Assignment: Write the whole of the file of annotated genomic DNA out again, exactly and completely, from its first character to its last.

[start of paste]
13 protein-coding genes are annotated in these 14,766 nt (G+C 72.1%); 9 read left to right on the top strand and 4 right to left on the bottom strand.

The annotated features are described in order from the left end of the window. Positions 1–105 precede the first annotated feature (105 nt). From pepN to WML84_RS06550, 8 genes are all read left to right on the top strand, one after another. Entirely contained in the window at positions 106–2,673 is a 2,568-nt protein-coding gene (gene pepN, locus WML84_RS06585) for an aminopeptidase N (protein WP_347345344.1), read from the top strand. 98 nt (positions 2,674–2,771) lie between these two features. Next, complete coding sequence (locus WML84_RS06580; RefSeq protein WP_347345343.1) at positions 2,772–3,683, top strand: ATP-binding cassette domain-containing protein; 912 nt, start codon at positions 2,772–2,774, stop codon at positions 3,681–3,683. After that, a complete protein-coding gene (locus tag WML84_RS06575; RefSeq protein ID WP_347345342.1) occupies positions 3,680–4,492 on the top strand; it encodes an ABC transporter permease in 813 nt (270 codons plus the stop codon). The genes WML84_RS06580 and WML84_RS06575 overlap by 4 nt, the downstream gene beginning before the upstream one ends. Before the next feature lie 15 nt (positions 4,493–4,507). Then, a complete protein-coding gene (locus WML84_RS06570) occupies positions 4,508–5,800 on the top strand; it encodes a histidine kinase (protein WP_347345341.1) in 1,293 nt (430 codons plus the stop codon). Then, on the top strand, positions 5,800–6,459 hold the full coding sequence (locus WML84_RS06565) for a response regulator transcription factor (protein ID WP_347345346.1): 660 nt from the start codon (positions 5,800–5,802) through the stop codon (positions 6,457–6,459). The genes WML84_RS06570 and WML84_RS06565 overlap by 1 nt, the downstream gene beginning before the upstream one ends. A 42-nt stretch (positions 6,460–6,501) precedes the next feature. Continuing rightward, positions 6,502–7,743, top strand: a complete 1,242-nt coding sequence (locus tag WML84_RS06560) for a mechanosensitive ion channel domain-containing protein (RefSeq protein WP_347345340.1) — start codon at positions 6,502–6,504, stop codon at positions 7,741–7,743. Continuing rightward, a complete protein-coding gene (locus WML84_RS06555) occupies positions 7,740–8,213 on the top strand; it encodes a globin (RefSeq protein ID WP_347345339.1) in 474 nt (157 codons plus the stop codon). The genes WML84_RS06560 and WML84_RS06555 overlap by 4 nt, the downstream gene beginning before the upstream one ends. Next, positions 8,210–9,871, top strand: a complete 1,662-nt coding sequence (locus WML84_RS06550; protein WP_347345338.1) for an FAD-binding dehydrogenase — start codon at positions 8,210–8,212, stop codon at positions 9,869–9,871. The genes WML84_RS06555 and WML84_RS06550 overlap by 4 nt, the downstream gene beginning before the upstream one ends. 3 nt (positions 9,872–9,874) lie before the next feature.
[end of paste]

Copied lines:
13 protein-coding genes are annotated in these 14,766 nt (G+C 72.1%); 9 read left to right on the top strand and 4 right to left on the bottom strand.

The annotated features are described in order from the left end of the window. Positions 1–105 precede the first annotated feature (105 nt). From pepN to WML84_RS06550, 8 genes are all read left to right on the top strand, one after another. Entirely contained in the window at positions 106–2,673 is a 2,568-nt protein-coding gene (gene pepN, locus WML84_RS06585) for an aminopeptidase N (protein WP_347345344.1), read from the top strand. 98 nt (positions 2,674–2,771) lie between these two features. Next, complete coding sequence (locus WML84_RS06580; RefSeq protein WP_347345343.1) at positions 2,772–3,683, top strand: ATP-binding cassette domain-containing protein; 912 nt, start codon at positions 2,772–2,774, stop codon at positions 3,681–3,683. After that, a complete protein-coding gene (locus tag WML84_RS06575; RefSeq protein ID WP_347345342.1) occupies positions 3,680–4,492 on the top strand; it encodes an ABC transporter permease in 813 nt (270 codons plus the stop codon). The genes WML84_RS06580 and WML84_RS06575 overlap by 4 nt, the downstream gene beginning before the upstream one ends. Before the next feature lie 15 nt (positions 4,493–4,507). Then, a complete protein-coding gene (locus WML84_RS06570) occupies positions 4,508–5,800 on the top strand; it encodes a histidine kinase (protein WP_347345341.1) in 1,293 nt (430 codons plus the stop codon). Then, on the top strand, positions 5,800–6,459 hold the full coding sequence (locus WML84_RS06565) for a response regulator transcription factor (protein ID WP_347345346.1): 660 nt from the start codon (positions 5,800–5,802) through the stop codon (positions 6,457–6,459). The genes WML84_RS06570 and WML84_RS06565 overlap by 1 nt, the downstream gene beginning before the upstream one ends. A 42-nt stretch (positions 6,460–6,501) precedes the next feature. Continuing rightward, positions 6,502–7,743, top strand: a complete 1,242-nt coding sequence (locus tag WML84_RS06560) for a mechanosensitive ion channel domain-containing protein (RefSeq protein WP_347345340.1) — start codon at positions 6,502–6,504, stop codon at positions 7,741–7,743. Continuing rightward, a complete protein-coding gene (locus WML84_RS06555) occupies positions 7,740–8,213 on the top strand; it encodes a globin (RefSeq protein ID WP_347345339.1) in 474 nt (157 codons plus the stop codon). The genes WML84_RS06560 and WML84_RS06555 overlap by 4 nt, the downstream gene beginning before the upstream one ends. Next, positions 8,210–9,871, top strand: a complete 1,662-nt coding sequence (locus WML84_RS06550; protein WP_347345338.1) for an FAD-binding dehydrogenase — start codon at positions 8,210–8,212, stop codon at positions 9,869–9,871. The genes WML84_RS06555 and WML84_RS06550 overlap by 4 nt, the downstream gene beginning before the upstream one ends. 3 nt (positions 9,872–9,874) lie before the next feature.